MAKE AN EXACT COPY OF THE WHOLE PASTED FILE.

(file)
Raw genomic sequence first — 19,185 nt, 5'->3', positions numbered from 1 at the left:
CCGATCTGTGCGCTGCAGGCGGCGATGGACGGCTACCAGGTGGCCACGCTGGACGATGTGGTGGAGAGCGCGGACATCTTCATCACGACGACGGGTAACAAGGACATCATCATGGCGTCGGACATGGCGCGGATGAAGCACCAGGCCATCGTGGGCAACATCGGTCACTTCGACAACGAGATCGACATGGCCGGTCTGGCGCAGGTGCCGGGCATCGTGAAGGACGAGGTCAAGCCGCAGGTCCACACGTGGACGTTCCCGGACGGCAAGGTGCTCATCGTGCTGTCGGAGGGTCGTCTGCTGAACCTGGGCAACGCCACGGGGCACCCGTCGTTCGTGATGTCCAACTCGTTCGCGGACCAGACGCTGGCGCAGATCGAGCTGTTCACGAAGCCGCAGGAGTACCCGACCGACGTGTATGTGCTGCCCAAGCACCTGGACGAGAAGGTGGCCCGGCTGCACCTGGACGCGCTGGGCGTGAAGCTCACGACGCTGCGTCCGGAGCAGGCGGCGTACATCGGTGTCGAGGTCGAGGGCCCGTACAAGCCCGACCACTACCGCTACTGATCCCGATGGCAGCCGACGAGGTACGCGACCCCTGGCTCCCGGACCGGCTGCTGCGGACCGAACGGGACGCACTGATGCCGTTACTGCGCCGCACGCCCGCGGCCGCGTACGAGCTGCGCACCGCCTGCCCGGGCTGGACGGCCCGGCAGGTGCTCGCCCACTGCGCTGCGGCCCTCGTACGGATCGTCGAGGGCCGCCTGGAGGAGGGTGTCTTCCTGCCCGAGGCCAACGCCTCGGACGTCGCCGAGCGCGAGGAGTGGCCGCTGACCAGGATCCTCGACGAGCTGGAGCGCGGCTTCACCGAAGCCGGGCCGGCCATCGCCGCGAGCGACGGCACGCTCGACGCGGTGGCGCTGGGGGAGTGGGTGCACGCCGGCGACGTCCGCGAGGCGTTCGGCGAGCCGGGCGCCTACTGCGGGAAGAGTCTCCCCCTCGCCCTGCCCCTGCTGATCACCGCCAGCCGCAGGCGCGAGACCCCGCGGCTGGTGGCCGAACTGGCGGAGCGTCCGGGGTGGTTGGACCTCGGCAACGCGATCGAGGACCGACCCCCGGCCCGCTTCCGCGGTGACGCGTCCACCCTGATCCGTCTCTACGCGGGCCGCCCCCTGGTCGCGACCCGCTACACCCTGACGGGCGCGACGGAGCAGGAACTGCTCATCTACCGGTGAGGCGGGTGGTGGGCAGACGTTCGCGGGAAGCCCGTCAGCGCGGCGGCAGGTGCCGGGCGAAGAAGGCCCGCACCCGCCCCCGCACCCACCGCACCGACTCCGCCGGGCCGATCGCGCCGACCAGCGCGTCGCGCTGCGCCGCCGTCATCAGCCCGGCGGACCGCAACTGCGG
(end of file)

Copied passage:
Raw genomic sequence first — 19,185 nt, 5'->3', positions numbered from 1 at the left:
CCGATCTGTGCGCTGCAGGCGGCGATGGACGGCTACCAGGTGGCCACGCTGGACGATGTGGTGGAGAGCGCGGACATCTTCATCACGACGACGGGTAACAAGGACATCATCATGGCGTCGGACATGGCGCGGATGAAGCACCAGGCCATCGTGGGCAACATCGGTCACTTCGACAACGAGATCGACATGGCCGGTCTGGCGCAGGTGCCGGGCATCGTGAAGGACGAGGTCAAGCCGCAGGTCCACACGTGGACGTTCCCGGACGGCAAGGTGCTCATCGTGCTGTCGGAGGGTCGTCTGCTGAACCTGGGCAACGCCACGGGGCACCCGTCGTTCGTGATGTCCAACTCGTTCGCGGACCAGACGCTGGCGCAGATCGAGCTGTTCACGAAGCCGCAGGAGTACCCGACCGACGTGTATGTGCTGCCCAAGCACCTGGACGAGAAGGTGGCCCGGCTGCACCTGGACGCGCTGGGCGTGAAGCTCACGACGCTGCGTCCGGAGCAGGCGGCGTACATCGGTGTCGAGGTCGAGGGCCCGTACAAGCCCGACCACTACCGCTACTGATCCCGATGGCAGCCGACGAGGTACGCGACCCCTGGCTCCCGGACCGGCTGCTGCGGACCGAACGGGACGCACTGATGCCGTTACTGCGCCGCACGCCCGCGGCCGCGTACGAGCTGCGCACCGCCTGCCCGGGCTGGACGGCCCGGCAGGTGCTCGCCCACTGCGCTGCGGCCCTCGTACGGATCGTCGAGGGCCGCCTGGAGGAGGGTGTCTTCCTGCCCGAGGCCAACGCCTCGGACGTCGCCGAGCGCGAGGAGTGGCCGCTGACCAGGATCCTCGACGAGCTGGAGCGCGGCTTCACCGAAGCCGGGCCGGCCATCGCCGCGAGCGACGGCACGCTCGACGCGGTGGCGCTGGGGGAGTGGGTGCACGCCGGCGACGTCCGCGAGGCGTTCGGCGAGCCGGGCGCCTACTGCGGGAAGAGTCTCCCCCTCGCCCTGCCCCTGCTGATCACCGCCAGCCGCAGGCGCGAGACCCCGCGGCTGGTGGCCGAACTGGCGGAGCGTCCGGGGTGGTTGGACCTCGGCAACGCGATCGAGGACCGACCCCCGGCCCGCTTCCGCGGTGACGCGTCCACCCTGATCCGTCTCTACGCGGGCCGCCCCCTGGTCGCGACCCGCTACACCCTGACGGGCGCGACGGAGCAGGAACTGCTCATCTACCGGTGAGGCGGGTGGTGGGCAGACGTTCGCGGGAAGCCCGTCAGCGCGGCGGCAGGTGCCGGGCGAAGAAGGCCCGCACCCGCCCCCGCACCCACCGCACCGACTCCGCCGGGCCGATCGCGCCGACCAGCGCGTCGCGCTGCGCCGCCGTCATCAGCCCGGCGGACCGCAACTGCGG